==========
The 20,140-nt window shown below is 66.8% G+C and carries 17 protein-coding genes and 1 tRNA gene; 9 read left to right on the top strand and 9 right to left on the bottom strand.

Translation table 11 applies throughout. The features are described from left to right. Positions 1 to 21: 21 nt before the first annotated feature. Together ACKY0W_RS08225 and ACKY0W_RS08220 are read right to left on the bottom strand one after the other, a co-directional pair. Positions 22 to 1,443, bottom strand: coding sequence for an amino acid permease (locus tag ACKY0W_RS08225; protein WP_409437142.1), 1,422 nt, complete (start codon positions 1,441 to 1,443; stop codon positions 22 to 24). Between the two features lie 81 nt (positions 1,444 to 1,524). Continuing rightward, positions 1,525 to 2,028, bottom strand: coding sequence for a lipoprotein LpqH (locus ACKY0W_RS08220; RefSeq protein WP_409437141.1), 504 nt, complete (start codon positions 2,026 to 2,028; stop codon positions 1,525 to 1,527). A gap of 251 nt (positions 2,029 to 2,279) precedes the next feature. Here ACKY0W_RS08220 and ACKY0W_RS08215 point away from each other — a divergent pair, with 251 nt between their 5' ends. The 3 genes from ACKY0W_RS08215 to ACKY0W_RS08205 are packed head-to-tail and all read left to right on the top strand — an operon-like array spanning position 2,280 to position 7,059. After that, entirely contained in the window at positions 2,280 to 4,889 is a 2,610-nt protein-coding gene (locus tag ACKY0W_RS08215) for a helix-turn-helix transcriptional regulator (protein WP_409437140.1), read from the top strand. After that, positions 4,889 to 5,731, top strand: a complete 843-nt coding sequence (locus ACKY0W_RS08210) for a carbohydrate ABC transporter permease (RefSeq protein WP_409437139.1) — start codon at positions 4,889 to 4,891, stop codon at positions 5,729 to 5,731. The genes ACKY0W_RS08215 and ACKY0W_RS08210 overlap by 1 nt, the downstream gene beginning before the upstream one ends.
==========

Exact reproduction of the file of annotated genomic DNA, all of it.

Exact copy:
The 20,140-nt window shown below is 66.8% G+C and carries 17 protein-coding genes and 1 tRNA gene; 9 read left to right on the top strand and 9 right to left on the bottom strand.

Translation table 11 applies throughout. The features are described from left to right. Positions 1 to 21: 21 nt before the first annotated feature. Together ACKY0W_RS08225 and ACKY0W_RS08220 are read right to left on the bottom strand one after the other, a co-directional pair. Positions 22 to 1,443, bottom strand: coding sequence for an amino acid permease (locus tag ACKY0W_RS08225; protein WP_409437142.1), 1,422 nt, complete (start codon positions 1,441 to 1,443; stop codon positions 22 to 24). Between the two features lie 81 nt (positions 1,444 to 1,524). Continuing rightward, positions 1,525 to 2,028, bottom strand: coding sequence for a lipoprotein LpqH (locus ACKY0W_RS08220; RefSeq protein WP_409437141.1), 504 nt, complete (start codon positions 2,026 to 2,028; stop codon positions 1,525 to 1,527). A gap of 251 nt (positions 2,029 to 2,279) precedes the next feature. Here ACKY0W_RS08220 and ACKY0W_RS08215 point away from each other — a divergent pair, with 251 nt between their 5' ends. The 3 genes from ACKY0W_RS08215 to ACKY0W_RS08205 are packed head-to-tail and all read left to right on the top strand — an operon-like array spanning position 2,280 to position 7,059. After that, entirely contained in the window at positions 2,280 to 4,889 is a 2,610-nt protein-coding gene (locus tag ACKY0W_RS08215) for a helix-turn-helix transcriptional regulator (protein WP_409437140.1), read from the top strand. After that, positions 4,889 to 5,731, top strand: a complete 843-nt coding sequence (locus ACKY0W_RS08210) for a carbohydrate ABC transporter permease (RefSeq protein WP_409437139.1) — start codon at positions 4,889 to 4,891, stop codon at positions 5,729 to 5,731. The genes ACKY0W_RS08215 and ACKY0W_RS08210 overlap by 1 nt, the downstream gene beginning before the upstream one ends.